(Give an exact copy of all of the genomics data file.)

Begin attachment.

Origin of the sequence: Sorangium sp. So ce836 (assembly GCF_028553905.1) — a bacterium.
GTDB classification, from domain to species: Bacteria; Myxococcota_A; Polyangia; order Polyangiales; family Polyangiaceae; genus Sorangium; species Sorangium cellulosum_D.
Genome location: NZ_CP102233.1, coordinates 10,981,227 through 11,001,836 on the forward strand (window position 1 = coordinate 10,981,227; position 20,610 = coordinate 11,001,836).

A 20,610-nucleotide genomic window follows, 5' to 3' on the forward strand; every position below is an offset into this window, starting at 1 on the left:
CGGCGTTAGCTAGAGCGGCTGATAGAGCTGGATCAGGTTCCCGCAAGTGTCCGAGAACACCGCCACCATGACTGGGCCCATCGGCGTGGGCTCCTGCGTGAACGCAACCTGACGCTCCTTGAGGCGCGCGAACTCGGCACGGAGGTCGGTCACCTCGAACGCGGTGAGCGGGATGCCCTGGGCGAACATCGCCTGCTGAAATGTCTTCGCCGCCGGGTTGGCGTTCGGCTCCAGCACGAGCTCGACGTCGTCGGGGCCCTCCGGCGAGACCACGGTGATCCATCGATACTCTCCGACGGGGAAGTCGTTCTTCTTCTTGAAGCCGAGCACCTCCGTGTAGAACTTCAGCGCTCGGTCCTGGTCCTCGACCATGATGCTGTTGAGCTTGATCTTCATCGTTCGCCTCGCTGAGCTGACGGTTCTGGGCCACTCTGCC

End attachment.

Origin of the sequence: Sorangium sp. So ce836 (assembly GCF_028553905.1) — a bacterium.
GTDB classification, from domain to species: Bacteria; Myxococcota_A; Polyangia; order Polyangiales; family Polyangiaceae; genus Sorangium; species Sorangium cellulosum_D.
Genome location: NZ_CP102233.1, coordinates 10,981,227 through 11,001,836 on the forward strand (window position 1 = coordinate 10,981,227; position 20,610 = coordinate 11,001,836).

A 20,610-nucleotide genomic window follows, 5' to 3' on the forward strand; every position below is an offset into this window, starting at 1 on the left:
CGGCGTTAGCTAGAGCGGCTGATAGAGCTGGATCAGGTTCCCGCAAGTGTCCGAGAACACCGCCACCATGACTGGGCCCATCGGCGTGGGCTCCTGCGTGAACGCAACCTGACGCTCCTTGAGGCGCGCGAACTCGGCACGGAGGTCGGTCACCTCGAACGCGGTGAGCGGGATGCCCTGGGCGAACATCGCCTGCTGAAATGTCTTCGCCGCCGGGTTGGCGTTCGGCTCCAGCACGAGCTCGACGTCGTCGGGGCCCTCCGGCGAGACCACGGTGATCCATCGATACTCTCCGACGGGGAAGTCGTTCTTCTTCTTGAAGCCGAGCACCTCCGTGTAGAACTTCAGCGCTCGGTCCTGGTCCTCGACCATGATGCTGTTGAGCTTGATCTTCATCGTTCGCCTCGCTGAGCTGACGGTTCTGGGCCACTCTGCC